Mouse Trap Fail
PETA has been in the sticky business of fighting against glue traps for months. While there’s been a few victories, like CVS, Rite Aid, Albertsons and Safeway banning those confounded contraptions, they’re still trying to convince Lowe’s to pull glue traps from their shelves.
Glue traps are unquestionably one of the cruelest forms of animal control. Small animals wander onto the trap and get stuck. As if that’s not bad enough, it then takes days for them to die a slow agonizing death from starvation or dehydration. Meanwhile, the glue rips off pieces of fur and skin as they struggle to free themselves. Many also try to chew their legs off to get free. They’re also prone to getting their faces stuck in the glue causing them to slowly suffocate.
Glue traps don’t discriminate either. They can catch mice, rats, squirrels, birds, snakes and even household pets. They also do nothing to actually control small animal populations, making all that torture for nothing.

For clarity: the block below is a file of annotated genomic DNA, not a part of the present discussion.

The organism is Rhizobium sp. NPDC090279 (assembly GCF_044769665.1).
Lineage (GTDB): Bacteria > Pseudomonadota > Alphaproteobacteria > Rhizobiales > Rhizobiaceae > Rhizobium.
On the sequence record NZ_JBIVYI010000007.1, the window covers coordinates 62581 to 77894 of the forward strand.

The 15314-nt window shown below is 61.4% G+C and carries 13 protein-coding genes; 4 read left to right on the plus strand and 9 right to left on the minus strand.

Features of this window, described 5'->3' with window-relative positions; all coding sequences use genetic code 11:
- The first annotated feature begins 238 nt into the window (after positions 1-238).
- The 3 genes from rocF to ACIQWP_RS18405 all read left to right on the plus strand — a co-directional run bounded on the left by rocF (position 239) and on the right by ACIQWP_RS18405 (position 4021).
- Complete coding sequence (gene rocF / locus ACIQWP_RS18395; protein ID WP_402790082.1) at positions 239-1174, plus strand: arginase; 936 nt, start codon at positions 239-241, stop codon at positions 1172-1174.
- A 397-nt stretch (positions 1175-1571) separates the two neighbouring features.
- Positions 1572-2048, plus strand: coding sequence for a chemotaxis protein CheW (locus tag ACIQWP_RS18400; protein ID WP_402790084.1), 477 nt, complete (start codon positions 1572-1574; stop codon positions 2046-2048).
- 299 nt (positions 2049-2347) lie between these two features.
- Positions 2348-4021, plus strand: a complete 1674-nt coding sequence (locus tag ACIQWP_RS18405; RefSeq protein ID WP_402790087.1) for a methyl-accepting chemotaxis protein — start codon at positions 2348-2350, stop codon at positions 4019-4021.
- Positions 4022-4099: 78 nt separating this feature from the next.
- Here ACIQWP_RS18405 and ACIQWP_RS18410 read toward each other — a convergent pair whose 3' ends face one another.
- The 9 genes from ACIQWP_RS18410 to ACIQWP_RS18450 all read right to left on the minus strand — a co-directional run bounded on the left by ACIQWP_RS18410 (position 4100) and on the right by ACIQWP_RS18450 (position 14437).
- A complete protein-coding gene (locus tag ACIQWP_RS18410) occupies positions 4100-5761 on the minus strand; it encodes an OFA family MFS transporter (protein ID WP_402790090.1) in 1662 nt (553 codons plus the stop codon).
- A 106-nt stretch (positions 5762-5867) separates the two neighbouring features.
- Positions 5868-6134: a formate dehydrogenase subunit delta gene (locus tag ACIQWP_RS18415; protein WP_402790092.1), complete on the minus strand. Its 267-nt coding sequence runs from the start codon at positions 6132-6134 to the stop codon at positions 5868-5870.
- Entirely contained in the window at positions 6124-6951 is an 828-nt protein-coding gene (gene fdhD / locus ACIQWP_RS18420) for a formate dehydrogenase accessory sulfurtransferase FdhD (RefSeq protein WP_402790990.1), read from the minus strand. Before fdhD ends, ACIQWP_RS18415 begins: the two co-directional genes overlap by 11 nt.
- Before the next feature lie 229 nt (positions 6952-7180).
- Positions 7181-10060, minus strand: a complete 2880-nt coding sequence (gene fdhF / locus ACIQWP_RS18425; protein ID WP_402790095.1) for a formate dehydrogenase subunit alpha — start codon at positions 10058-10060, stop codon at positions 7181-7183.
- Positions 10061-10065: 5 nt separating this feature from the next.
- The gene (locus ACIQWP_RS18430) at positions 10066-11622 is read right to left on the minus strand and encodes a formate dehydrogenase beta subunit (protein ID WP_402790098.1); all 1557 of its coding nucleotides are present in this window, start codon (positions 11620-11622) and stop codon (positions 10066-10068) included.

Lowe’s has apparently issued a statement in response to the uproar about how the glue traps they sell are humane because they use Eugenol, an anesthetic. Nice try Lowe’s, but Eugenol doesn’t work as a topical agent, it needs to be injected into the bloodstream or ingested to be effective. Way to try to trick your customers, that’s really Low(e’s).
For those who don’t want to share their homes with our rodent friends, there are humane alternatives to the problem. For starters, make your environment unappealing to mice, and seal up all your nooks and cranny’s to avoid the problem in the first place.
A study published in The American Naturalist found that mice are actually pretty picky when it comes to the housing market. They’ll typically visit three potential places before finally choosing a home, and they don’t usually pick the last one they visited.
That means all people need to do is convince mice that their place is not the best choice.
If you don’t want to throw down the money, or you’re more of a DIYer, a small plastic trash can with some food in it that has something the mice can use to climb up on the outside will work just fine. Mice can get in, but they can’t get out. If this method is used, the traps must be checked often! Having a mouse die in a humane trap would kind of defeat the purpose.
Once trapped by any humane method, animals can be easily relocated with no sticky or poisonous mess involved.
Sign Care2’s petition to ban glue traps here.
And tell Lowe’s what you think here.